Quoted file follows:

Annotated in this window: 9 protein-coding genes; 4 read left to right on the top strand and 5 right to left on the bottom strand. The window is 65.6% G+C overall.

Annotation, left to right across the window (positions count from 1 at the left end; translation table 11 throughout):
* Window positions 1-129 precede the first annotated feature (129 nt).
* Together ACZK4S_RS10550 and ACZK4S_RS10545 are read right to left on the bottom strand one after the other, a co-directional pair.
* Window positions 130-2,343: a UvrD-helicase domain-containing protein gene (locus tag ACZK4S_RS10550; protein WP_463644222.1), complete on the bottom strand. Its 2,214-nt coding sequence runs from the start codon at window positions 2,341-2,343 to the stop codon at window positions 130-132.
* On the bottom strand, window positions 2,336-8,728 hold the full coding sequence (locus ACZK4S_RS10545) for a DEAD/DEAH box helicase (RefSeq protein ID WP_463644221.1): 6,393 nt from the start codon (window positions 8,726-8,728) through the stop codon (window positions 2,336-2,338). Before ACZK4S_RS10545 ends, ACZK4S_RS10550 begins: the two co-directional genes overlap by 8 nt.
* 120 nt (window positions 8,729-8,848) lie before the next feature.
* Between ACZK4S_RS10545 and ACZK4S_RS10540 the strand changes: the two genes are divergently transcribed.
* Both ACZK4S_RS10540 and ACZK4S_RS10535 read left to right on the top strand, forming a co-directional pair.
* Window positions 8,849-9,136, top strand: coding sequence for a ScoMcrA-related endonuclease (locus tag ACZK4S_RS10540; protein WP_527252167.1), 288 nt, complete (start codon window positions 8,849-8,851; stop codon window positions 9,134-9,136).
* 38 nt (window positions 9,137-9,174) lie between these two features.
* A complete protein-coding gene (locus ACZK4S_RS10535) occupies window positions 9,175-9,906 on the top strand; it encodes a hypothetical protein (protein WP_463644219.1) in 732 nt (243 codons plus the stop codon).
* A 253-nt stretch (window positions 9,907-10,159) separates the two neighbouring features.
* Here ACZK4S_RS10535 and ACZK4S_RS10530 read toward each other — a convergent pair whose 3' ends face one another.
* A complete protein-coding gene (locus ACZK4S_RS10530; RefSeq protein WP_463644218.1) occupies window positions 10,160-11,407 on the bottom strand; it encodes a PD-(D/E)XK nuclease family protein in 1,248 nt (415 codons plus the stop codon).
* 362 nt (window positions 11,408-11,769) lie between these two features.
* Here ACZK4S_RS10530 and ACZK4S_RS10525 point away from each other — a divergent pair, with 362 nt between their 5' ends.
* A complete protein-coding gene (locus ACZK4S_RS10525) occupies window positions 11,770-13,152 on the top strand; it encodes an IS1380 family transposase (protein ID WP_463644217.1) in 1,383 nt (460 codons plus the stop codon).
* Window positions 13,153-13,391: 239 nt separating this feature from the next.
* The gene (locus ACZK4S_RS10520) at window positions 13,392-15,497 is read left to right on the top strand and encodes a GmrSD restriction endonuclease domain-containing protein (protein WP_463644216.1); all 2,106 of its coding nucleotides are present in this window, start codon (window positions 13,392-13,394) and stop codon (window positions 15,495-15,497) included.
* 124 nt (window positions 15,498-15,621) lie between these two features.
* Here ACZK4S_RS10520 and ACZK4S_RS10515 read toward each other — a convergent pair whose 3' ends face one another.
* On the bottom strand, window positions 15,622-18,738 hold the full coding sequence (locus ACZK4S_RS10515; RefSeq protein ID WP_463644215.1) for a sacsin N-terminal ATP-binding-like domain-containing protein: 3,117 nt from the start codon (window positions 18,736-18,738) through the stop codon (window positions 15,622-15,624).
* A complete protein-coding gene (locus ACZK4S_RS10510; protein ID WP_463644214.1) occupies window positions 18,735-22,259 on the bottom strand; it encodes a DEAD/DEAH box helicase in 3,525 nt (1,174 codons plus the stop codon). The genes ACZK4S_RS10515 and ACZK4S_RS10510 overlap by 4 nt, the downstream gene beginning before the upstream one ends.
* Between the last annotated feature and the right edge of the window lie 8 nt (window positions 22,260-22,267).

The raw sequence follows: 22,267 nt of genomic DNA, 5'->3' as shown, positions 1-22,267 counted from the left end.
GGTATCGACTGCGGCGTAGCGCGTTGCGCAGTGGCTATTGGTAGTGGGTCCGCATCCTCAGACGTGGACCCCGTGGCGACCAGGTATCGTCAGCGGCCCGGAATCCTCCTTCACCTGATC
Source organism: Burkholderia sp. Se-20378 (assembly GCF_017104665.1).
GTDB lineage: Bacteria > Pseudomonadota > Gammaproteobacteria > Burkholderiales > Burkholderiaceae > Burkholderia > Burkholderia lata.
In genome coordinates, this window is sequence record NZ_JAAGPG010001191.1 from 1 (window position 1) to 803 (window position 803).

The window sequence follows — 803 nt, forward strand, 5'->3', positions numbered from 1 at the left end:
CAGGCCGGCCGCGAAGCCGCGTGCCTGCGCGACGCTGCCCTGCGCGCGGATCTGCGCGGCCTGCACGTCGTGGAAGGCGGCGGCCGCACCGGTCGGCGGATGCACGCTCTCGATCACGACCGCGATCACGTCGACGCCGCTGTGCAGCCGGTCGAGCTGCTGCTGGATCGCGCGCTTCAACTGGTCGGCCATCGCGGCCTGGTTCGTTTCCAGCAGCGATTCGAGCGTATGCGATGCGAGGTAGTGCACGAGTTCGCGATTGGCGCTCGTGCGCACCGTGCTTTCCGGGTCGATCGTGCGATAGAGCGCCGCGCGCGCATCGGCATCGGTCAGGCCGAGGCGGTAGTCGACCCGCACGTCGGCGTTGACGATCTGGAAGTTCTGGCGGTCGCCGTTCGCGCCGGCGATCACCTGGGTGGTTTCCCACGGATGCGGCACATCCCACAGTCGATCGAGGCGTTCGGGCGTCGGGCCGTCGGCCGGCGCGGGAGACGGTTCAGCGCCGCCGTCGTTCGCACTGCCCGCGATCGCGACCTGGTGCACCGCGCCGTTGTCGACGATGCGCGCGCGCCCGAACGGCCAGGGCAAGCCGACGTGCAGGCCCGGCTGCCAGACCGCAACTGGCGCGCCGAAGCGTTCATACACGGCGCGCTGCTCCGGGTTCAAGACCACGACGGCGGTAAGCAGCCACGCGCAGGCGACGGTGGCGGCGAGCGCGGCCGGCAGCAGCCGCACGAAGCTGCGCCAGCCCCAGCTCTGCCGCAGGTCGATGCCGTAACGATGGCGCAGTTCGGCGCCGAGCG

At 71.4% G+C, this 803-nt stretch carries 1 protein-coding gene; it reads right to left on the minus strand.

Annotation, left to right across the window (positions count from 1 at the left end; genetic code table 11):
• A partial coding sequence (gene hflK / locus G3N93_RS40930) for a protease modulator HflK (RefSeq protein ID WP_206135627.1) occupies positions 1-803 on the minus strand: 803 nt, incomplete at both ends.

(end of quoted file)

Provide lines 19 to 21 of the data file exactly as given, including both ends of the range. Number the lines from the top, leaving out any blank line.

* Window positions 13,153-13,391: 239 nt separating this feature from the next.
* The gene (locus ACZK4S_RS10520) at window positions 13,392-15,497 is read left to right on the top strand and encodes a GmrSD restriction endonuclease domain-containing protein (protein WP_463644216.1); all 2,106 of its coding nucleotides are present in this window, start codon (window positions 13,392-13,394) and stop codon (window positions 15,495-15,497) included.
* 124 nt (window positions 15,498-15,621) lie between these two features.